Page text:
Prophets in Perspective

by B. Davie Napier

B. Davie Napier, at the time of this writing was Holmes Professor of Old Testament Criticism and Intepretation at Yale Divinity School. He later became President of Pacific School of Religion. He is a minister of the United Church of Christ and an author of several books on the Old Testament.

Published by Abingdon Press, New York, Nashville, 1962, 1963. This book was prepared for Religion Online by Ted & Winnie Brock.


(ENTIRE BOOK) A careful examination of the prophetic movement from its beginning to its culmination in what is termed “classical prophetism” (800-600 B.C.).


  • Preface

    A serious, responsible, comprehensive review of that phenomenal movement which produced such giants in the history of religion as Amos, Hosea, Isaiah, Jeremiah, and that crowning figure of prophetism, the Second Isaiah.

  • Introduction

    The whole Bible is "prophetic" since it consistently reflects the prophetic and passionately theological understanding of history.

  • Chapter 1: Prophet and Prophets

    Cultic vesus Yahwistic prophetism is discussed including the seer, the contagious prophet, institutional prophetism along with a disucssion concerning the role of Form Criticism.

  • Chapter 2: Prophet, Cult, and Record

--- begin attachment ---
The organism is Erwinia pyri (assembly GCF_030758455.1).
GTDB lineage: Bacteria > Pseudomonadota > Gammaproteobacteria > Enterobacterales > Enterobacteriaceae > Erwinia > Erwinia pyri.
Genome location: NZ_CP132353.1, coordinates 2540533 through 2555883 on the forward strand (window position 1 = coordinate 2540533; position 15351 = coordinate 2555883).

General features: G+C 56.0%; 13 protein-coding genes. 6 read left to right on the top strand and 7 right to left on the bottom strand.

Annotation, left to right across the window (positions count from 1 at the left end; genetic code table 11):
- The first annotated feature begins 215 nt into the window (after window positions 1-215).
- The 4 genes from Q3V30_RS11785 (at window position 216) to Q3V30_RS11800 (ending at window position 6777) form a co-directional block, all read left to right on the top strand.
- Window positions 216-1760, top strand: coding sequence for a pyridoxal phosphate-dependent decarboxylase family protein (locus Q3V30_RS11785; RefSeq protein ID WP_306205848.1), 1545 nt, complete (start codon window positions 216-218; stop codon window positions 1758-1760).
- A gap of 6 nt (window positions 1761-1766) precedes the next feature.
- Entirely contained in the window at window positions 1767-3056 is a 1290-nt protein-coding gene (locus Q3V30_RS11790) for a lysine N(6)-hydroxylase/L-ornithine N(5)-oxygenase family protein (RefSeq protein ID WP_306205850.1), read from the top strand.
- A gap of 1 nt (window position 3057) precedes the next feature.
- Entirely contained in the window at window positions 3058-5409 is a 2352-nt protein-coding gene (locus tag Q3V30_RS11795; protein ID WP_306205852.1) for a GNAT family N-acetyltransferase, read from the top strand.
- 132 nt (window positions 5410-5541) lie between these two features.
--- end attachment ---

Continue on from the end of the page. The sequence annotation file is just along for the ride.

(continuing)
The role of written transmission, while significantly existent, remained sometimes, and for long periods of time, subordinate to that of oral transmission.

  • Chapter 3: Pre-prophetic "Prophets"

    The classical prophet, although highly creative and proclaiming a new word, was debtor, and certainly conscious debtor, to a core tradition already long established.

  • Chapter 4: Prophets to Kings: The Tenth and Ninth Centuries

    Important prophetic figures of the tenth and ninth centuries — Samuel, Nathan, Ahijah, Elijah, Micaiah, and Elisha — are analyzed.

  • Chapter 5: The Faith of Classical Prophetism

    To a greater or lesser degree in all the great classical prophets one sees the phenomenon of the psychology of captivity, a self-consciousness in vocation characterized by feelings of having been overpowered by the Word of Yahweh.